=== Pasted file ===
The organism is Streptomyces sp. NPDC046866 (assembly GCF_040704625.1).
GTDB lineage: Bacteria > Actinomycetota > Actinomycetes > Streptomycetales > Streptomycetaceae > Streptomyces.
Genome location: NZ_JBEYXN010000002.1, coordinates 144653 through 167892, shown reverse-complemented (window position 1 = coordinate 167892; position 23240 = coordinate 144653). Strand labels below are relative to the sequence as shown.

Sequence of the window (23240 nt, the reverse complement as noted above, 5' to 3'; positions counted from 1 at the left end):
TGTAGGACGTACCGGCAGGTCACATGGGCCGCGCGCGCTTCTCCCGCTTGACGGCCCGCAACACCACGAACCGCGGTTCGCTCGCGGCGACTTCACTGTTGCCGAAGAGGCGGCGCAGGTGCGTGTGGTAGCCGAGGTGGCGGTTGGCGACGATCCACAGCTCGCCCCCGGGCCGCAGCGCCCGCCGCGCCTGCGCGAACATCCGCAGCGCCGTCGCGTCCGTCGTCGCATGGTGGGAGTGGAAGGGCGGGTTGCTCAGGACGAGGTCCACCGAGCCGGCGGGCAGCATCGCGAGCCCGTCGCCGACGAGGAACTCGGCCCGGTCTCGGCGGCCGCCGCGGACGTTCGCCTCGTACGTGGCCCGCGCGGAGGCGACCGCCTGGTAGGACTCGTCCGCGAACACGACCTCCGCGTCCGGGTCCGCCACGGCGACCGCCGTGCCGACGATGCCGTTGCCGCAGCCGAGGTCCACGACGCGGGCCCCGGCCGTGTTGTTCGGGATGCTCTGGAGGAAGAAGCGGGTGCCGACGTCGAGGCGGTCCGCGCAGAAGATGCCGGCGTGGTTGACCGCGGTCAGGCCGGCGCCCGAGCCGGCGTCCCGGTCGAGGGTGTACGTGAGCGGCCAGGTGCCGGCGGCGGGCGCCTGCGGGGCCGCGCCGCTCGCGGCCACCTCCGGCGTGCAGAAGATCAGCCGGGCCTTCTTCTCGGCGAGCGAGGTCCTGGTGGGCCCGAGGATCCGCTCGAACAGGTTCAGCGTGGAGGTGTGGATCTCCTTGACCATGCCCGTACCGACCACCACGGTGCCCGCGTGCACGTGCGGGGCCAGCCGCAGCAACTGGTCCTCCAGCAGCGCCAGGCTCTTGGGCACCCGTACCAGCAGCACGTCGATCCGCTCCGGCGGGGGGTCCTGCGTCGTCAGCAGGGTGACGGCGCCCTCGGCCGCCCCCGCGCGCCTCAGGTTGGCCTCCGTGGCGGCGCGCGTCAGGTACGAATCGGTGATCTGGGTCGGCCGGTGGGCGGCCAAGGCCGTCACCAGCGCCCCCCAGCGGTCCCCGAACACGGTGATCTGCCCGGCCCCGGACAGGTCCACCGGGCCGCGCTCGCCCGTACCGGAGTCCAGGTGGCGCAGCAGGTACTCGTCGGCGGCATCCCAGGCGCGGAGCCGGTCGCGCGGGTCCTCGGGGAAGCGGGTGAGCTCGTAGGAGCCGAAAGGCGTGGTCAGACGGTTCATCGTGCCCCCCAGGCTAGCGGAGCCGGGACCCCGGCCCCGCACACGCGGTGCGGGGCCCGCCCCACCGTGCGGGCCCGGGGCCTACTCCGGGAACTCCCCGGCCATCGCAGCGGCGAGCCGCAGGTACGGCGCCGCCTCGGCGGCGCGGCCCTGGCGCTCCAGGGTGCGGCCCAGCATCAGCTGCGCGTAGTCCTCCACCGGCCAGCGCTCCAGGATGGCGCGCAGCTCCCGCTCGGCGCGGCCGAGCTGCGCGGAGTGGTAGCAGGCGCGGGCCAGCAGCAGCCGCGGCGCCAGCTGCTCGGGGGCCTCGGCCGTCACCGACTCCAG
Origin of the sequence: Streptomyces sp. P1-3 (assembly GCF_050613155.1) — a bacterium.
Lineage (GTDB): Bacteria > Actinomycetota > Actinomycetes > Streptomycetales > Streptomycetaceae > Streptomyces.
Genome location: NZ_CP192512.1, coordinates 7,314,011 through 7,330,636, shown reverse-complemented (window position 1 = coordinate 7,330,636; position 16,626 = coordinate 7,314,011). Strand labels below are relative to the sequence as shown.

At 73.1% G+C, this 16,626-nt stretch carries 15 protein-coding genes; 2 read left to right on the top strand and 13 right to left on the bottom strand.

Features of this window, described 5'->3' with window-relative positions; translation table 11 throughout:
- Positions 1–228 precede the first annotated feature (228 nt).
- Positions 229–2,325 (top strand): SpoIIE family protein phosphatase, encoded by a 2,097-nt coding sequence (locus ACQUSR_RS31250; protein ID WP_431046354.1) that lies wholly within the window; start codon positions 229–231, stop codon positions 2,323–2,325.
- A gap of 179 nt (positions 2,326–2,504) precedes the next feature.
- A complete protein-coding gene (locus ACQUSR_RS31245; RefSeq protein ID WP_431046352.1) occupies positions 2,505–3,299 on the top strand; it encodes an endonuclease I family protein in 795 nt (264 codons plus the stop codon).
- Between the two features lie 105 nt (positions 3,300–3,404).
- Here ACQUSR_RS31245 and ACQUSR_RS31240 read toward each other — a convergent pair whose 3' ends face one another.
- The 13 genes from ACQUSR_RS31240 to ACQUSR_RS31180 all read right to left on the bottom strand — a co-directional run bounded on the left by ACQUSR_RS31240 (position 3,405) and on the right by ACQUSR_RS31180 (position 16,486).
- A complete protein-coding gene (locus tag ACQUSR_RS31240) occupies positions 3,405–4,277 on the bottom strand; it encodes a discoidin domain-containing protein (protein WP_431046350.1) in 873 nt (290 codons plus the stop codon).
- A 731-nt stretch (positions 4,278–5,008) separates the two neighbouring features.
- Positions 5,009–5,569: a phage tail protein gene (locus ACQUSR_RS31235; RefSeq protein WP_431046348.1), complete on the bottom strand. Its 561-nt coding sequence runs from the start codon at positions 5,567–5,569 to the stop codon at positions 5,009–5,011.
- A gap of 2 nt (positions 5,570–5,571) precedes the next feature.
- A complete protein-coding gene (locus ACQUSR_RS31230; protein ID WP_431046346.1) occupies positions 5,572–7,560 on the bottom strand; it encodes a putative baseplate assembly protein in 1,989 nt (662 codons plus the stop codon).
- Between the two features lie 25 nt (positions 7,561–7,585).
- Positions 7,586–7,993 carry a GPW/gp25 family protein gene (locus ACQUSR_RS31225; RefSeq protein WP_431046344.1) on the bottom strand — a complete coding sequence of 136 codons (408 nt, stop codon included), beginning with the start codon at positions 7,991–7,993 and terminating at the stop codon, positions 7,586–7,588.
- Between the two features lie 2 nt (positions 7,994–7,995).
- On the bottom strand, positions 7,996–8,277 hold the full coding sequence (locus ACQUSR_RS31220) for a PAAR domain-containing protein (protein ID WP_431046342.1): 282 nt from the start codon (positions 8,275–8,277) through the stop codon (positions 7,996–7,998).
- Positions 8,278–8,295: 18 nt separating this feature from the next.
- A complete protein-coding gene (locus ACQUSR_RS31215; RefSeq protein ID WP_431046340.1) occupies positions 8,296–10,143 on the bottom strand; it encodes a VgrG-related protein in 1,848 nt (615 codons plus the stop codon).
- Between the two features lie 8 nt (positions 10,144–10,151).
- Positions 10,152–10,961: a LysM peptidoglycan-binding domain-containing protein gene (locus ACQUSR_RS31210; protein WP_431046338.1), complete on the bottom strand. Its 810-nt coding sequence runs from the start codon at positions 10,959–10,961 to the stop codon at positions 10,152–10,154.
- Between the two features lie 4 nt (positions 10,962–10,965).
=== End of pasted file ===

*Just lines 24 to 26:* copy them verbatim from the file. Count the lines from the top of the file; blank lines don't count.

- Positions 7,586–7,993 carry a GPW/gp25 family protein gene (locus ACQUSR_RS31225; RefSeq protein WP_431046344.1) on the bottom strand — a complete coding sequence of 136 codons (408 nt, stop codon included), beginning with the start codon at positions 7,991–7,993 and terminating at the stop codon, positions 7,586–7,588.
- Between the two features lie 2 nt (positions 7,994–7,995).
- On the bottom strand, positions 7,996–8,277 hold the full coding sequence (locus ACQUSR_RS31220) for a PAAR domain-containing protein (protein ID WP_431046342.1): 282 nt from the start codon (positions 8,275–8,277) through the stop codon (positions 7,996–7,998).